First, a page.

In a nutshell: Discover the untouched forests and pristine beaches of Tomaree National Park, learning about the history of the First Nations Worimi people and wildlife spotting en route.

  • Distance: 27km
  • Suggested duration: 2 or 3 days
  • Difficulty: Grade 4

Linking new and existing trails to create a continuous 27km walking track, the Tomaree Coastal Walk is a new multi-day walking trail in the Port Stephens region, starting with the stunning panoramic views of Tomaree Summit at Shoal Bay and finishing at the Southern Hemisphere's largest mobile sand dunes and the culturally significant Worimi Conservation Lands. Weaving through pretty angophora forests and small coastal communities along the way, walkers will also be treated to tucked-away beaches and coves; excellent wildlife spotting, including dolphins, koalas, fur seals, over 200 bird species and whale watching during the annual winter migration; and the chance to learn about the history of the First Nations Worimi people, thanks to artwork, educational signage and digital displays.

The full journey is best experienced as an overnight walk staying at nearby off-park accommodation, however, it can also completed in three days for a more leisurely pace. One Mile is perfectly located if you choose to do the former, offering a number of holiday parks to bunker down in for the night and a local koala sanctuary worth a visit.

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Tomaree Coastal Walk, Port Stephens - Credit: Daniel Parsons/DPE

Tomaree Coastal Walk, Port Stephens - Credit: Daniel Parsons/DPE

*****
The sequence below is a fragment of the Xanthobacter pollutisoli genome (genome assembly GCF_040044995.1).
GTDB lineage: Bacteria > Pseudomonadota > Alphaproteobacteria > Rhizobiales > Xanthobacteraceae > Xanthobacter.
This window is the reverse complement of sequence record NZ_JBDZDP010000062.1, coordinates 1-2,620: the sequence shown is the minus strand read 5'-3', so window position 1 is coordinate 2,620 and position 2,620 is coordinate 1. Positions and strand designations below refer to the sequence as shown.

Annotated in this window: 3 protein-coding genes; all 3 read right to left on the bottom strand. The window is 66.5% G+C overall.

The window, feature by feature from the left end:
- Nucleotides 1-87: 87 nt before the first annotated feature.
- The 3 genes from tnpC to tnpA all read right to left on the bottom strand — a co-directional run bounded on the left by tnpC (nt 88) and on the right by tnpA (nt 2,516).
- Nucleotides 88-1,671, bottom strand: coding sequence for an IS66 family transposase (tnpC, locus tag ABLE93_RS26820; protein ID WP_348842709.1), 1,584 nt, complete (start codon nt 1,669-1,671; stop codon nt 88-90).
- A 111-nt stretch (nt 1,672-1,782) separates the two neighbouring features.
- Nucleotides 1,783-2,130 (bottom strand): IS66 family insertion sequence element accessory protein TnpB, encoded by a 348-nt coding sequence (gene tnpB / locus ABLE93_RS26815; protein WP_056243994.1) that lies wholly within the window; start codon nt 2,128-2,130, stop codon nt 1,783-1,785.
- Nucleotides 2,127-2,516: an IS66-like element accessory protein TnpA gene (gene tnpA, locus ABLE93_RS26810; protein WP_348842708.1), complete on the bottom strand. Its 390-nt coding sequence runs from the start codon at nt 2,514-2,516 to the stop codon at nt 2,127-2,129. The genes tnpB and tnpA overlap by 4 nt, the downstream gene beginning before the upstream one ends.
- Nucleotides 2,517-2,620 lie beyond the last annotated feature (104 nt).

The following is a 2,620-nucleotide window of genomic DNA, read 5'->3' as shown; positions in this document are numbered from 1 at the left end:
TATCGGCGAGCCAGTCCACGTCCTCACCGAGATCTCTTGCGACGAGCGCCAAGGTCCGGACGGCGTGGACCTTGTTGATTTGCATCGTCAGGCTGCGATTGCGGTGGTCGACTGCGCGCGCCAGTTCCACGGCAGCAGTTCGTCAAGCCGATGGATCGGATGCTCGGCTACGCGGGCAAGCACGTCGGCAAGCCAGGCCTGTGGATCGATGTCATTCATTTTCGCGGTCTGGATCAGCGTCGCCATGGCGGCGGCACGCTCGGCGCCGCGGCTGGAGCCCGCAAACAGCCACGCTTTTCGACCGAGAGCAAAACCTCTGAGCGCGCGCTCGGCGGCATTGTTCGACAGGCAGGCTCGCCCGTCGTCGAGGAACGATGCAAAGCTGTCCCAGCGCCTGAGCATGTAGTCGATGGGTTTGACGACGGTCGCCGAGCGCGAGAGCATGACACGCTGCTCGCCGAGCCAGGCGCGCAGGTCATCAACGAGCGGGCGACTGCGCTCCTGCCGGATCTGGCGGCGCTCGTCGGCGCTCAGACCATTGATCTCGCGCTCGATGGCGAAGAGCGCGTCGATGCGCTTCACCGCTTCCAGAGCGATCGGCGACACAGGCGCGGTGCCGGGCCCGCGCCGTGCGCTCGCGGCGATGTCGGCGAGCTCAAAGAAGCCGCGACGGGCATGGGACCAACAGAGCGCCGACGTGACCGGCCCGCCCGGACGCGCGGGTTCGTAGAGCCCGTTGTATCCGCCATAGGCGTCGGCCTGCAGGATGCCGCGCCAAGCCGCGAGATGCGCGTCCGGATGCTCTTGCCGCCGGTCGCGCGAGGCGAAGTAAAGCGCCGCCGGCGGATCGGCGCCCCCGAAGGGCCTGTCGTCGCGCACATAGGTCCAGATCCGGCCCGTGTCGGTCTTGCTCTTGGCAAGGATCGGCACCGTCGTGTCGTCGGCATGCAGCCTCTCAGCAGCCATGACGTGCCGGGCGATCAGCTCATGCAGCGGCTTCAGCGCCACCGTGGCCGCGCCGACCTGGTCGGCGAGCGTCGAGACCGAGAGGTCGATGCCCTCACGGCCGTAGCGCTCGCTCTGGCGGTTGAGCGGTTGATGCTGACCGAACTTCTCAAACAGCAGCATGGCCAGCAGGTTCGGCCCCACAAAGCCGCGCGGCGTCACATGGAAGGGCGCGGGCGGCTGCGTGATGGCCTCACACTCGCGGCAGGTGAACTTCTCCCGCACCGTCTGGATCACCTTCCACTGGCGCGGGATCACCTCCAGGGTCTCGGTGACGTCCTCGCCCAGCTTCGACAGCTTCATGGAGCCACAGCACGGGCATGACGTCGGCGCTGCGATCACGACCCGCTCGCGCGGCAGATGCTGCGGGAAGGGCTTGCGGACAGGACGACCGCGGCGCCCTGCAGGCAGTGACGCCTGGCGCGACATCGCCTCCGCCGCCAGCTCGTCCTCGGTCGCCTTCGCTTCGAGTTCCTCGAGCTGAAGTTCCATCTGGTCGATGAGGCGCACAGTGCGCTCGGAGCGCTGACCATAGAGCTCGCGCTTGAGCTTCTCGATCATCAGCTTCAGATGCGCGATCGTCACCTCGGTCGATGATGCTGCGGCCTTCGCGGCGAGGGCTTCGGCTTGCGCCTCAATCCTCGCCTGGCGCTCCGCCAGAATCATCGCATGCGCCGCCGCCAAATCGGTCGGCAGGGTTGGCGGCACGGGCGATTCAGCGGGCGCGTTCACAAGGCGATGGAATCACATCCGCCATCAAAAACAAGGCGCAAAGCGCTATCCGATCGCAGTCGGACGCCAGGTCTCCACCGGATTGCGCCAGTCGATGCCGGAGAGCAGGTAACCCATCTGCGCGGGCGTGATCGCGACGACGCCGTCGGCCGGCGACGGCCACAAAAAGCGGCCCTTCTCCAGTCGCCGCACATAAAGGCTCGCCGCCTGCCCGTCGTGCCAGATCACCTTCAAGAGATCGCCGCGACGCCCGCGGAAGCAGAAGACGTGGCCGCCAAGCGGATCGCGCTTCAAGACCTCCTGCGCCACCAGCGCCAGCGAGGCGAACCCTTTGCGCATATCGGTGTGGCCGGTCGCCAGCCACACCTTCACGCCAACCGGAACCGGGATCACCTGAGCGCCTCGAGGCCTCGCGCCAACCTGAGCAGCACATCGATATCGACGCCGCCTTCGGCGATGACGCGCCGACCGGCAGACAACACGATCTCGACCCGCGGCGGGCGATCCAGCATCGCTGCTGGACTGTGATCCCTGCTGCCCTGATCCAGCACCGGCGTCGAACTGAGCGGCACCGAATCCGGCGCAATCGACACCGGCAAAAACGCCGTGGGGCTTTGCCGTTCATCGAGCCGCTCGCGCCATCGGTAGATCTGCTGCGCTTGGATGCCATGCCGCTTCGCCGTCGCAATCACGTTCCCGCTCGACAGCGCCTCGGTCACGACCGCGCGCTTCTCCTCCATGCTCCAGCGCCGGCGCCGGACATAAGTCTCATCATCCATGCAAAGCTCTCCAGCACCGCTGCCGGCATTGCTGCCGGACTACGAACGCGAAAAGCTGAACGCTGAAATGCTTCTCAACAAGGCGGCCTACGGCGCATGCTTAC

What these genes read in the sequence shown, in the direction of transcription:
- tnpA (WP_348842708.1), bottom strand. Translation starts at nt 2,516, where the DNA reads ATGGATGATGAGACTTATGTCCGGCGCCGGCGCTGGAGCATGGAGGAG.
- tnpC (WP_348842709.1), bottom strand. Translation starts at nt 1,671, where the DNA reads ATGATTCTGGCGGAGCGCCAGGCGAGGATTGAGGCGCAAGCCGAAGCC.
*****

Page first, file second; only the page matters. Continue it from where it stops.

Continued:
Six Foot Track

In a nutshell: A favourite of avid hikers that will see you making your way through the Blue Mountains region before ending at the famous Jenolan Caves.

  • Distance: 46km one way
  • Suggested duration: 3 days
  • Difficulty: Grade 4

The Six Foot Track has become a favourite for long-distance hikers from all over the country. But don't let the name fool you; this trail covers far, far more than that, spanning 46km from start to finish. But this stretch of land wasn't always made for walking, at least not by humans. It follows an old horse-riding track created in 1884, with the name coming from the width of this original trail. The route starts in Katoomba, setting off from the site of the Explorers Tree. Along the way you'll come across gorgeous waterfalls, large swaths of dense forest, an iconic swing bridge and lookouts opening up to seemingly never-ending views. At the end, you'll arrive at Jenolan Caves.

If you don't want to worry about driving, you can take the train to Katoomba Station and start your trip with the extra 3km walk to the site of the Explorers Tree. But after three tough days of hiking and a relative lack of public transportation options, you're probably going to want to call in a favour and get a lift from the caves. Note: Even the most seasoned hikers need to take precautions before heading out on big-time hikes such as this one. Play it safe and register for a free Personal Locator Beacon before you go.